Do you have a release date for the series?
MOORE: We don’t have a release date yet. Apple has just said that it’s gonna be in the fall. Honestly, that’s as much as I know.
Since a chunk of your audience is going to be people who were not alive for Apollo or the space race, how are you handling distinguishing and informing them about what was real and where the story departs?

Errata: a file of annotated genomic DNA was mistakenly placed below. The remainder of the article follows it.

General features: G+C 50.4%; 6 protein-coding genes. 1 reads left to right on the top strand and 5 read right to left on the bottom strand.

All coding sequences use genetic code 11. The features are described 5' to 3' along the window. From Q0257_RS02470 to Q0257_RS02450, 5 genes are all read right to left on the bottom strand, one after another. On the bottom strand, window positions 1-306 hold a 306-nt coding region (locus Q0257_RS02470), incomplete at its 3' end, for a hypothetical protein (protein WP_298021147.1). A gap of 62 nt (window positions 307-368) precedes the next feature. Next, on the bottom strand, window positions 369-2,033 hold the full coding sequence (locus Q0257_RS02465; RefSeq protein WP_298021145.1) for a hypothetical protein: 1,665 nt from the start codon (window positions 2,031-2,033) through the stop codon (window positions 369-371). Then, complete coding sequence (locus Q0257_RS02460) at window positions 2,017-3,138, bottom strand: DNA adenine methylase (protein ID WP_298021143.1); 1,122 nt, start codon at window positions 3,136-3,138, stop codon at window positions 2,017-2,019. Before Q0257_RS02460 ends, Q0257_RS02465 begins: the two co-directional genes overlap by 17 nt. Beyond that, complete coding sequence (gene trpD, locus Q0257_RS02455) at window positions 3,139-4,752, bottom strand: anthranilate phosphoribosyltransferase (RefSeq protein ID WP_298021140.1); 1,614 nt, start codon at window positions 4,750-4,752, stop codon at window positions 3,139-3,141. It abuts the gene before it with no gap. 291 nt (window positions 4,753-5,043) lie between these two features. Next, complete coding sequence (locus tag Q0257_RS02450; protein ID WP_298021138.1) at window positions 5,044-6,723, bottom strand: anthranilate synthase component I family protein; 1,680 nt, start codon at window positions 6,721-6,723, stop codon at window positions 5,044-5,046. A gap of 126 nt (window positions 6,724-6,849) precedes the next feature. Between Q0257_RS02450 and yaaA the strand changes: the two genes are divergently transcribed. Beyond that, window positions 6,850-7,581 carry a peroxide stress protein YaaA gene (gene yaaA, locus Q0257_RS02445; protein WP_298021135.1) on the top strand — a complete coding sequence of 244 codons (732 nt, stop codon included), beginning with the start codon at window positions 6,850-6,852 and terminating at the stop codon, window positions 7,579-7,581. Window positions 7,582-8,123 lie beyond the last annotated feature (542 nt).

MOORE: I believe the story can exist without knowing the history. As long as the audience knows that the Russians didn’t get there first, that’s the big thing. Maybe there’s a percentage of the population that is unaware of that, sad but true, but whatever. You need to know that Neil Armstrong, an American, was the first man on the moon. As long as you know that, just go with us for the ride. It’s the kind of show that should peak your interest about what’s real and what’s not. Most people probably know that there weren’t women in a space program, until much later. I think that they know certain things didn’t happen. We don’t have a moon base. So, by and large, even people who have only the most surface knowledge of the space program will get that this is a very different history than what really happened. And for other people who do know history, there’ll be all kinds of fascinating tidbits, some of them big, some of them background, almost Easter egg details of things happening on television sets, and references to historical, political and cultural events, that are slightly different in our world, or radically different in our world. I think people will be motivated to probably go look up some of those things online. We talked with Apple, during the development of the show, about how, at some point in the future, there might be resources where a viewer can dive deeper into some of these topics. I’m not sure how much of that will be available at the beginning or later because it’s still just a general talking point between us, but Apple does want the ability, eventually, for viewers to be able to do a deep dive into the background of the historical facts versus the historical fiction of the show. But even if you’re not a history buff, or you’re not interested in history, the character story and the story itself is strong enough to pull you in, and you’ll feel that you’re watching something real. That was really important to us. That’s why we had Garrett and Gerry come in, and we spent a lot of time and research, not just on the technical aspects of the show, but also on the reality of life, in and around NASA and the world, in 1969 and the early ‘70s, to really portray that as authentically as we can, even as we’re making changes within that. We just want the audience to always believe that this is really happening, this is real, and this is all plausible.